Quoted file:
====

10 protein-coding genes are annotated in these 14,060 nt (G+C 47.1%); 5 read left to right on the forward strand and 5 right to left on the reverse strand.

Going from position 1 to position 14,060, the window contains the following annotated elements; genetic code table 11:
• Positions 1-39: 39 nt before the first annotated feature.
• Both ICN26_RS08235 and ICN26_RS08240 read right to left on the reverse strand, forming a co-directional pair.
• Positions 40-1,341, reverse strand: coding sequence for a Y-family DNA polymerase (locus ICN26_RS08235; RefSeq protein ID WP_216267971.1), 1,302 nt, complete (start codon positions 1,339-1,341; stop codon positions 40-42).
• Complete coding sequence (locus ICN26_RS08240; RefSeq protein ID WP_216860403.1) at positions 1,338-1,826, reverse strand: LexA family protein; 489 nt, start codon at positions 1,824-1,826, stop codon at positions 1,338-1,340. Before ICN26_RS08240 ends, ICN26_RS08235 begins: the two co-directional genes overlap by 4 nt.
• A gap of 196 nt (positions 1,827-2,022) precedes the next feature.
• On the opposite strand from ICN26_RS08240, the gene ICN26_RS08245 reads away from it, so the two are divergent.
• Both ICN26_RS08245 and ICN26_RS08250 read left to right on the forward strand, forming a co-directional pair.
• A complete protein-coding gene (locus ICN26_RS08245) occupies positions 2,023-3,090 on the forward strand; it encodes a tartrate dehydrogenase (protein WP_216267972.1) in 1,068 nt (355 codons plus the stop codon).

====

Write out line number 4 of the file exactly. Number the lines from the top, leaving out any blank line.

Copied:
• Both ICN26_RS08235 and ICN26_RS08240 read right to left on the reverse strand, forming a co-directional pair.